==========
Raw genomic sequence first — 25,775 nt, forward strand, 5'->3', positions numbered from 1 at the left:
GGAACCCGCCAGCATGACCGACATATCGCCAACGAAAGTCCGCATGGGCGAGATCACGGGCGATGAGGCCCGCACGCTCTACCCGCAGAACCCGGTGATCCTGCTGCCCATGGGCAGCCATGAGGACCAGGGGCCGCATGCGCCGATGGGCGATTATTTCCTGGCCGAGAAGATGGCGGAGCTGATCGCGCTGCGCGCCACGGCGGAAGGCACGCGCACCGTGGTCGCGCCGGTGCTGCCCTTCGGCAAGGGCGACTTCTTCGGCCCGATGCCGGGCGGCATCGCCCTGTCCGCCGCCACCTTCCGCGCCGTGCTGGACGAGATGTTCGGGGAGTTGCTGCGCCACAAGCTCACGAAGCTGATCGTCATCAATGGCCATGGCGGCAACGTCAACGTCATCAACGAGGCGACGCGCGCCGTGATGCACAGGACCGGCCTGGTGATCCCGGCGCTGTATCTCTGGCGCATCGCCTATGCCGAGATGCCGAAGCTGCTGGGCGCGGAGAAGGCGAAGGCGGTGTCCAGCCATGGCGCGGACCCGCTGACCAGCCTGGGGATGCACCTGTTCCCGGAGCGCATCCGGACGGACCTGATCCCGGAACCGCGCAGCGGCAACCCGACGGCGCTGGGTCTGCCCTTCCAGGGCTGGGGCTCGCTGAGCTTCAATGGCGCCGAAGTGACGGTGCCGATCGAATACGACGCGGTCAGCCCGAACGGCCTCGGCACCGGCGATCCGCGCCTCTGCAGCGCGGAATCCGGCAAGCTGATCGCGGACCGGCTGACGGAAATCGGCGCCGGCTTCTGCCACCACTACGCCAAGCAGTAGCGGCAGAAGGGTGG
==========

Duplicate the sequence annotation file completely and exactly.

Raw genomic sequence first — 25,775 nt, forward strand, 5'->3', positions numbered from 1 at the left:
GGAACCCGCCAGCATGACCGACATATCGCCAACGAAAGTCCGCATGGGCGAGATCACGGGCGATGAGGCCCGCACGCTCTACCCGCAGAACCCGGTGATCCTGCTGCCCATGGGCAGCCATGAGGACCAGGGGCCGCATGCGCCGATGGGCGATTATTTCCTGGCCGAGAAGATGGCGGAGCTGATCGCGCTGCGCGCCACGGCGGAAGGCACGCGCACCGTGGTCGCGCCGGTGCTGCCCTTCGGCAAGGGCGACTTCTTCGGCCCGATGCCGGGCGGCATCGCCCTGTCCGCCGCCACCTTCCGCGCCGTGCTGGACGAGATGTTCGGGGAGTTGCTGCGCCACAAGCTCACGAAGCTGATCGTCATCAATGGCCATGGCGGCAACGTCAACGTCATCAACGAGGCGACGCGCGCCGTGATGCACAGGACCGGCCTGGTGATCCCGGCGCTGTATCTCTGGCGCATCGCCTATGCCGAGATGCCGAAGCTGCTGGGCGCGGAGAAGGCGAAGGCGGTGTCCAGCCATGGCGCGGACCCGCTGACCAGCCTGGGGATGCACCTGTTCCCGGAGCGCATCCGGACGGACCTGATCCCGGAACCGCGCAGCGGCAACCCGACGGCGCTGGGTCTGCCCTTCCAGGGCTGGGGCTCGCTGAGCTTCAATGGCGCCGAAGTGACGGTGCCGATCGAATACGACGCGGTCAGCCCGAACGGCCTCGGCACCGGCGATCCGCGCCTCTGCAGCGCGGAATCCGGCAAGCTGATCGCGGACCGGCTGACGGAAATCGGCGCCGGCTTCTGCCACCACTACGCCAAGCAGTAGCGGCAGAAGGGTGG